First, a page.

Seasonal abundance, arrival and emergence patterns of predaceous hister beetles (Coleoptera: Histeridae) associated with Ips engraver beetles (Coleoptera: Scolytidae) in Louisiana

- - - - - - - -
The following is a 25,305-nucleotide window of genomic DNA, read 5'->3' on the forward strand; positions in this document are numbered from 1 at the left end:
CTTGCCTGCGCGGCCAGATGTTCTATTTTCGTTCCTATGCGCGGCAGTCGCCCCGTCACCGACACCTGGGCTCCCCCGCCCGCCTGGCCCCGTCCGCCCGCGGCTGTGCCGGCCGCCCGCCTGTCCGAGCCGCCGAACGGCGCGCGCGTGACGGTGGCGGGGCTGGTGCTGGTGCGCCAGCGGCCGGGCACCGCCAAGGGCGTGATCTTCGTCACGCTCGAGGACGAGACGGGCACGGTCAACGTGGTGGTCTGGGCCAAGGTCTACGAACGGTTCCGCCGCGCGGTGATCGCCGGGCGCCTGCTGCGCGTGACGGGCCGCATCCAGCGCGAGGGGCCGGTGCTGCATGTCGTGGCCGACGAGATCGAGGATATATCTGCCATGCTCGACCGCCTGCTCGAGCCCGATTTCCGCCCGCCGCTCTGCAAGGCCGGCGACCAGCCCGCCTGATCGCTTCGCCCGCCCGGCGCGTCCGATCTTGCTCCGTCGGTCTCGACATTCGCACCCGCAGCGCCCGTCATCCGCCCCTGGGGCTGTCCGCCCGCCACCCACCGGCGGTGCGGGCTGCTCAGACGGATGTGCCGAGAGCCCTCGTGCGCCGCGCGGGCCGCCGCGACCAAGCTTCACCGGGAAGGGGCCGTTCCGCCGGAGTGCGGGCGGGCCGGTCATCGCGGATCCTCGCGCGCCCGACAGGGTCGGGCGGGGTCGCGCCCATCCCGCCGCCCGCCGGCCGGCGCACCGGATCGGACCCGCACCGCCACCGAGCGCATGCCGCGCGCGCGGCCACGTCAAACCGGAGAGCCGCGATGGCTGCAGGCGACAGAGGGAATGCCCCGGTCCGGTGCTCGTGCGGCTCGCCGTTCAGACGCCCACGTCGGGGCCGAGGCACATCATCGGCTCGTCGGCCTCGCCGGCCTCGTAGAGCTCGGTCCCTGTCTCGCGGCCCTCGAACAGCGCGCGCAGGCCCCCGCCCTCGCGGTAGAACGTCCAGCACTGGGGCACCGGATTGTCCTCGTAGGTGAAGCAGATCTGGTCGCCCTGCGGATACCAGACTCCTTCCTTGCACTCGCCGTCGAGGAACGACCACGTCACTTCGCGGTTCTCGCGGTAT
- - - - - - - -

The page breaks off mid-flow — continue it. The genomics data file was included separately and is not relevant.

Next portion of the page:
The most common predaceious hister beetles (Coleoptera: Histeridae) found associated with Ips engraver beetles (Coleoptera: Scolytidae) in southern Louisiana were Platysoma attenuata LeConte, P. cylindrica (Paykull), P. parallelum (Say), and Plegaderus transversus (Say). The seasonal abundance of histerids caught in flight traps coincided with Ips spp. activity in the area. Histerid adults were initially caught in sticky traps on Ips-infested loblolly pine logs 1 wk after Ips spp. attacks had begun. As a group, histerids emerged from logs in a bimodal pattern with the first peak occurring during Ips. spp. emergence and a second 4 wks later. The abundance of P. parallelum and P. transversus indicates that they likely fed on bark beetles and organisms arriving later in the colonization sequence. Visual orientation appeared to play a role in attraction of histerids to logs colonized by bark beetles. Platysoma attenuata preferred vertically-positioned logs to horizontal logs, while P. parallelum was the opposite. These results suggest that some histerids may be visually attracted to horizontal silhouettes, such as pine trees, that have been blown down or felled and often are infested by Ips spp. Other hister beetles may prefer vertical silhouettes, such as standing pines, which tend to be colonized by the southern pine beetle, Dendroctonus frontalis Zimmermann.